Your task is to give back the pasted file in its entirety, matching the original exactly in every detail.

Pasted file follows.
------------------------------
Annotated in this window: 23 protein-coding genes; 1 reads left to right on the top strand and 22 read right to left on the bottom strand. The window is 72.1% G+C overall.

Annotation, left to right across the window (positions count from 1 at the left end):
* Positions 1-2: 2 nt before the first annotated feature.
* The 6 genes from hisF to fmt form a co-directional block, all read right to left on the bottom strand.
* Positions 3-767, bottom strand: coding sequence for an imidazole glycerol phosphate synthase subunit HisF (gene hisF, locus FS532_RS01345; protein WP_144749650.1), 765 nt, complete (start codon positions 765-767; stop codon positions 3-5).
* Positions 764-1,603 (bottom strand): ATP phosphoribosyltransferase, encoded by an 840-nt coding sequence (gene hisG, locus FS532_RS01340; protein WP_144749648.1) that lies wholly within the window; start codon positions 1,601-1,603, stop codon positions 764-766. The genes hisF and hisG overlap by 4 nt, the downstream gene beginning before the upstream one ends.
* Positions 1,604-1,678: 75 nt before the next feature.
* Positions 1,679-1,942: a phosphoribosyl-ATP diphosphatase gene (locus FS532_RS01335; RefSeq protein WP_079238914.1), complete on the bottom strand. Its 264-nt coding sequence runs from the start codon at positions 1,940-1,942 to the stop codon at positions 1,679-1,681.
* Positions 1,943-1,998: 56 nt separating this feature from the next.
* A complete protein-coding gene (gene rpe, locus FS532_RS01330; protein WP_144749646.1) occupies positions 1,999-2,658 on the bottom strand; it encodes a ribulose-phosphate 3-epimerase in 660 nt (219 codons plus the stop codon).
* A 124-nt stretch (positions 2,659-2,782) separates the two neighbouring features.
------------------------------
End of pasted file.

Annotated in this window: 23 protein-coding genes; 1 reads left to right on the top strand and 22 read right to left on the bottom strand. The window is 72.1% G+C overall.

Annotation, left to right across the window (positions count from 1 at the left end):
* Positions 1-2: 2 nt before the first annotated feature.
* The 6 genes from hisF to fmt form a co-directional block, all read right to left on the bottom strand.
* Positions 3-767, bottom strand: coding sequence for an imidazole glycerol phosphate synthase subunit HisF (gene hisF, locus FS532_RS01345; protein WP_144749650.1), 765 nt, complete (start codon positions 765-767; stop codon positions 3-5).
* Positions 764-1,603 (bottom strand): ATP phosphoribosyltransferase, encoded by an 840-nt coding sequence (gene hisG, locus FS532_RS01340; protein WP_144749648.1) that lies wholly within the window; start codon positions 1,601-1,603, stop codon positions 764-766. The genes hisF and hisG overlap by 4 nt, the downstream gene beginning before the upstream one ends.
* Positions 1,604-1,678: 75 nt before the next feature.
* Positions 1,679-1,942: a phosphoribosyl-ATP diphosphatase gene (locus FS532_RS01335; RefSeq protein WP_079238914.1), complete on the bottom strand. Its 264-nt coding sequence runs from the start codon at positions 1,940-1,942 to the stop codon at positions 1,679-1,681.
* Positions 1,943-1,998: 56 nt separating this feature from the next.
* A complete protein-coding gene (gene rpe, locus FS532_RS01330; protein WP_144749646.1) occupies positions 1,999-2,658 on the bottom strand; it encodes a ribulose-phosphate 3-epimerase in 660 nt (219 codons plus the stop codon).
* A 124-nt stretch (positions 2,659-2,782) separates the two neighbouring features.